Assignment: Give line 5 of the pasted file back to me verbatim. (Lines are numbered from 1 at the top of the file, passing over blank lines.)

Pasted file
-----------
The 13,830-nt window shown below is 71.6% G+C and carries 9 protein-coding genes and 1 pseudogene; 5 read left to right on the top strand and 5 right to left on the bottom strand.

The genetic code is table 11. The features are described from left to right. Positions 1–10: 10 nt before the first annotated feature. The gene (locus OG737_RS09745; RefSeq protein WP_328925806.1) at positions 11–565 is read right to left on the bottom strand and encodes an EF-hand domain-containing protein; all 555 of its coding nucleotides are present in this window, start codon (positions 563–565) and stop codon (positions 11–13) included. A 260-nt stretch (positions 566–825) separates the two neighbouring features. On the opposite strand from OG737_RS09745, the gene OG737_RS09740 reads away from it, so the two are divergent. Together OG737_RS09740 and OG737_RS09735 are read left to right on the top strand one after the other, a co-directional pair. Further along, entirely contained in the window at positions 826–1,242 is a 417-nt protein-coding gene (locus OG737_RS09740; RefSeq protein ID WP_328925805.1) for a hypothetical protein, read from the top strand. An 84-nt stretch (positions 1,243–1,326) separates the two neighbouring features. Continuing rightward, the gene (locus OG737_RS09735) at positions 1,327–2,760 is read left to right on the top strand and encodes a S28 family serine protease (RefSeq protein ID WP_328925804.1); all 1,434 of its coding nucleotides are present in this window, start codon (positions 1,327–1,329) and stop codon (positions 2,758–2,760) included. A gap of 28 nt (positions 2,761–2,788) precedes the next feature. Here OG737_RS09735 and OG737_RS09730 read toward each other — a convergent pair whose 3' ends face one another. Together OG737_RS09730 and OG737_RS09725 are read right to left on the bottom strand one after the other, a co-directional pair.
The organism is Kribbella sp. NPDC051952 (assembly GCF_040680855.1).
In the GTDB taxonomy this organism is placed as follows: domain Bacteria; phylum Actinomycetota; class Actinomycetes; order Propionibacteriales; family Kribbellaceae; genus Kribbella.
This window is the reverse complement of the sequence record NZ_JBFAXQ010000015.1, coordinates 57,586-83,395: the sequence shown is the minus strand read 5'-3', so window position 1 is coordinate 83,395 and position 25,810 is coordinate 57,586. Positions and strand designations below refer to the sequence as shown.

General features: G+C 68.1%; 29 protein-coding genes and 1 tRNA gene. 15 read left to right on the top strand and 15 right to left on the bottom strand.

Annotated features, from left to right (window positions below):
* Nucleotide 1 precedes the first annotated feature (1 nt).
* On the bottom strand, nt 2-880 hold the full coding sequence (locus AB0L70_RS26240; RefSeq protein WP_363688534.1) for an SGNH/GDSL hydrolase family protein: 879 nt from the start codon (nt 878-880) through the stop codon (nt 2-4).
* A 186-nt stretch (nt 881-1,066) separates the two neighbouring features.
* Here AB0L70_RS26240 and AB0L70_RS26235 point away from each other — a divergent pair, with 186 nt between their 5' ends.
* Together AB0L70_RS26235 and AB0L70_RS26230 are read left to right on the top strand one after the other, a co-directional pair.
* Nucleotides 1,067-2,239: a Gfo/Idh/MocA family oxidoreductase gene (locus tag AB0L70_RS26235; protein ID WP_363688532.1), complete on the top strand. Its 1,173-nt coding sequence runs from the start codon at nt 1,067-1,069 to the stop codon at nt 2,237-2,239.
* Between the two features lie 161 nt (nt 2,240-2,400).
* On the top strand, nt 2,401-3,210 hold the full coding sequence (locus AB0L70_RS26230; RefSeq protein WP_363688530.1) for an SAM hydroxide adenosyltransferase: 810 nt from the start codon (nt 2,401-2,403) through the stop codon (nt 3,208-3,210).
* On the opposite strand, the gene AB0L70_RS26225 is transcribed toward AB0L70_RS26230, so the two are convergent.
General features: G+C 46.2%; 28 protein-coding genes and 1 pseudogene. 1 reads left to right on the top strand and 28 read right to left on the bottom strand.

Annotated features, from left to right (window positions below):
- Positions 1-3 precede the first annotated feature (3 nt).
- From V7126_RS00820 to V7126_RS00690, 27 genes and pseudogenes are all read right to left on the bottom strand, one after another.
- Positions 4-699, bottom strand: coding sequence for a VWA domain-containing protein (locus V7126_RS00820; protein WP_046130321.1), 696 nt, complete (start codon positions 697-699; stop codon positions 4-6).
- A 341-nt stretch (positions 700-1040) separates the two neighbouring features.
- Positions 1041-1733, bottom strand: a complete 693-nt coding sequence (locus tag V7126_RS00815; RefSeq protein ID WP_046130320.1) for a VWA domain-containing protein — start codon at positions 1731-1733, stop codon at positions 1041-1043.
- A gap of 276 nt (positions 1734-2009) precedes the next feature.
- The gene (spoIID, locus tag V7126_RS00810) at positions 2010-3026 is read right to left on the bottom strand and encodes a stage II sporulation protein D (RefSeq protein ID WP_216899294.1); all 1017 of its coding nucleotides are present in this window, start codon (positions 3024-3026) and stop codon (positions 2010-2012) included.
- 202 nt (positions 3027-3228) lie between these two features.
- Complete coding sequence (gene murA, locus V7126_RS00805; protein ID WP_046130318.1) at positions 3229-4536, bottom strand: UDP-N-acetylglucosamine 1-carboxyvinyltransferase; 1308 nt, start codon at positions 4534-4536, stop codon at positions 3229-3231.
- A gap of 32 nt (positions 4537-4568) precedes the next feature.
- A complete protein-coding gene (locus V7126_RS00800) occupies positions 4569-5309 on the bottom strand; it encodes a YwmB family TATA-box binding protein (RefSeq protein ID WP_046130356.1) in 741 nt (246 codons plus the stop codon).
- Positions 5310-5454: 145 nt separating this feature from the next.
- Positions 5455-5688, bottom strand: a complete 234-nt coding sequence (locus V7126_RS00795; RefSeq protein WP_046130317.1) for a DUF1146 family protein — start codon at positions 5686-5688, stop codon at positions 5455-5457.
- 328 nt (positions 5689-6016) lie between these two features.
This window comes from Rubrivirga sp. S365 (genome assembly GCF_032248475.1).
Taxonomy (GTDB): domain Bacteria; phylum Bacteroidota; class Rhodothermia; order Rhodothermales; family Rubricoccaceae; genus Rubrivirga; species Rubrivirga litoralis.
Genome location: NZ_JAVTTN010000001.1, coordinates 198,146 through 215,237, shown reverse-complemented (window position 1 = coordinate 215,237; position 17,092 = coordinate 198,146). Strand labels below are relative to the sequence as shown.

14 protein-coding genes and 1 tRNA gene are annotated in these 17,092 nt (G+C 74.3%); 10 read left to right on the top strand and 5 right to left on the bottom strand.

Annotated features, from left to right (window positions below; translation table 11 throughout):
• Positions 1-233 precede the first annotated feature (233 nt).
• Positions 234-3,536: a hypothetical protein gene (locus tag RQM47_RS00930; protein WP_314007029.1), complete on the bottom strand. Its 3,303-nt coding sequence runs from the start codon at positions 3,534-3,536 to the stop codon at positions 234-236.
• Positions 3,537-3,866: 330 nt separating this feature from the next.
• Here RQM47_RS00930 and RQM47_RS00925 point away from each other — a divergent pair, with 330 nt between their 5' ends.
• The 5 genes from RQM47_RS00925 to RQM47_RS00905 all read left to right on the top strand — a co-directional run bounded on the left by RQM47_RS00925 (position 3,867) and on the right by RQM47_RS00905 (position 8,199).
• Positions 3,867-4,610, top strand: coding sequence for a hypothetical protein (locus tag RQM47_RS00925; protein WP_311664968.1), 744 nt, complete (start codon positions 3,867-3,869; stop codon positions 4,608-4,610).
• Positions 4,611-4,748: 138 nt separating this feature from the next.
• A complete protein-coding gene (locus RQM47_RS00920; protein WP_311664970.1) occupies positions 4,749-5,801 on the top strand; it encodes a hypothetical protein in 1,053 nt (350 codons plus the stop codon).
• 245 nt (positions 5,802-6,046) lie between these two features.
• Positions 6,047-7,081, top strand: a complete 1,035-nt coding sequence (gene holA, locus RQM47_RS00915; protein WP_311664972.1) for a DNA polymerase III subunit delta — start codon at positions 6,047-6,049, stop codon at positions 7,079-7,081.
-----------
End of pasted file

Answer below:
This window is the reverse complement of the sequence record NZ_JBFAXQ010000015.1, coordinates 57,586-83,395: the sequence shown is the minus strand read 5'-3', so window position 1 is coordinate 83,395 and position 25,810 is coordinate 57,586. Positions and strand designations below refer to the sequence as shown.